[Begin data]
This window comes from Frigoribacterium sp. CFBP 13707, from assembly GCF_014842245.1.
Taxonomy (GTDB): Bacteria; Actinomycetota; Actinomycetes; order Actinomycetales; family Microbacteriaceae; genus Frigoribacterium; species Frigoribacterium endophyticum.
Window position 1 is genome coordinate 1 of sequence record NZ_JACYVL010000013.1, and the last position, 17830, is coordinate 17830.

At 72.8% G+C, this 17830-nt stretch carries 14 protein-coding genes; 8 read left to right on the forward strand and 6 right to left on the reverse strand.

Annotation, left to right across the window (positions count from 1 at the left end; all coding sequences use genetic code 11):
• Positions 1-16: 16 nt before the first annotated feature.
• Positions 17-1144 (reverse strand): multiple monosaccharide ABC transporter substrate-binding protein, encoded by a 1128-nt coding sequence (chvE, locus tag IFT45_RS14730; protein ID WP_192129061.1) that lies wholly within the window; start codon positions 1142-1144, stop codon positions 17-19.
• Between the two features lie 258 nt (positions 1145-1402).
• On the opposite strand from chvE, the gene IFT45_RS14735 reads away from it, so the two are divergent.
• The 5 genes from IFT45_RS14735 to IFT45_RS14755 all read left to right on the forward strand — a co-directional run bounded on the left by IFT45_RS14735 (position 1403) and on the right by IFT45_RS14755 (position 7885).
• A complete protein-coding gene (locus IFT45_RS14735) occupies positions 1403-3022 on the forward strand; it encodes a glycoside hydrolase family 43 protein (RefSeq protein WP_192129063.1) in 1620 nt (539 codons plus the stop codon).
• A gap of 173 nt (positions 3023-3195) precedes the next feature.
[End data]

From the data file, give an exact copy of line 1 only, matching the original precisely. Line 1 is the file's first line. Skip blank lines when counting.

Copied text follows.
This window comes from Frigoribacterium sp. CFBP 13707, from assembly GCF_014842245.1.